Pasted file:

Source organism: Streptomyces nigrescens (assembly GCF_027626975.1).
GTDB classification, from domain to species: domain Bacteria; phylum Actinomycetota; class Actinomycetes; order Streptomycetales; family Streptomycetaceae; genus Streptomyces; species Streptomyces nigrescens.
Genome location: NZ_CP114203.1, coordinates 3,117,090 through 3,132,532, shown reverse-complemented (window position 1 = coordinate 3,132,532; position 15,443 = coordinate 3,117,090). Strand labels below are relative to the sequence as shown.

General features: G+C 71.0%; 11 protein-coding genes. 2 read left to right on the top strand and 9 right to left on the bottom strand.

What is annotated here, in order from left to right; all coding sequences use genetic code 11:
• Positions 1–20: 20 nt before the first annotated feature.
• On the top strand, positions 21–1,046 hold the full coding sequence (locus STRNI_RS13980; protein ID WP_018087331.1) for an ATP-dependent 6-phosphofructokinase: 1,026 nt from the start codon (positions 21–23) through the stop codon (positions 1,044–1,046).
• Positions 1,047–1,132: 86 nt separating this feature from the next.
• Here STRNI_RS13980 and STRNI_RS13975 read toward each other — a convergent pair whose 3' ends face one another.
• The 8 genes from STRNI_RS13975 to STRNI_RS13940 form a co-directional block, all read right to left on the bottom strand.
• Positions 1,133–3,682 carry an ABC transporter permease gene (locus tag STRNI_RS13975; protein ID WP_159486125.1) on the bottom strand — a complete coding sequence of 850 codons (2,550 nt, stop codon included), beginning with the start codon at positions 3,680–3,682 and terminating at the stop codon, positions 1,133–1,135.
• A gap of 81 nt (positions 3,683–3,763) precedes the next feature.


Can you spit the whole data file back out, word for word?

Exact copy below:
Source organism: Streptomyces nigrescens (assembly GCF_027626975.1).
GTDB classification, from domain to species: domain Bacteria; phylum Actinomycetota; class Actinomycetes; order Streptomycetales; family Streptomycetaceae; genus Streptomyces; species Streptomyces nigrescens.
Genome location: NZ_CP114203.1, coordinates 3,117,090 through 3,132,532, shown reverse-complemented (window position 1 = coordinate 3,132,532; position 15,443 = coordinate 3,117,090). Strand labels below are relative to the sequence as shown.

General features: G+C 71.0%; 11 protein-coding genes. 2 read left to right on the top strand and 9 right to left on the bottom strand.

What is annotated here, in order from left to right; all coding sequences use genetic code 11:
• Positions 1–20: 20 nt before the first annotated feature.
• On the top strand, positions 21–1,046 hold the full coding sequence (locus STRNI_RS13980; protein ID WP_018087331.1) for an ATP-dependent 6-phosphofructokinase: 1,026 nt from the start codon (positions 21–23) through the stop codon (positions 1,044–1,046).
• Positions 1,047–1,132: 86 nt separating this feature from the next.
• Here STRNI_RS13980 and STRNI_RS13975 read toward each other — a convergent pair whose 3' ends face one another.
• The 8 genes from STRNI_RS13975 to STRNI_RS13940 form a co-directional block, all read right to left on the bottom strand.
• Positions 1,133–3,682 carry an ABC transporter permease gene (locus tag STRNI_RS13975; protein ID WP_159486125.1) on the bottom strand — a complete coding sequence of 850 codons (2,550 nt, stop codon included), beginning with the start codon at positions 3,680–3,682 and terminating at the stop codon, positions 1,133–1,135.
• A gap of 81 nt (positions 3,683–3,763) precedes the next feature.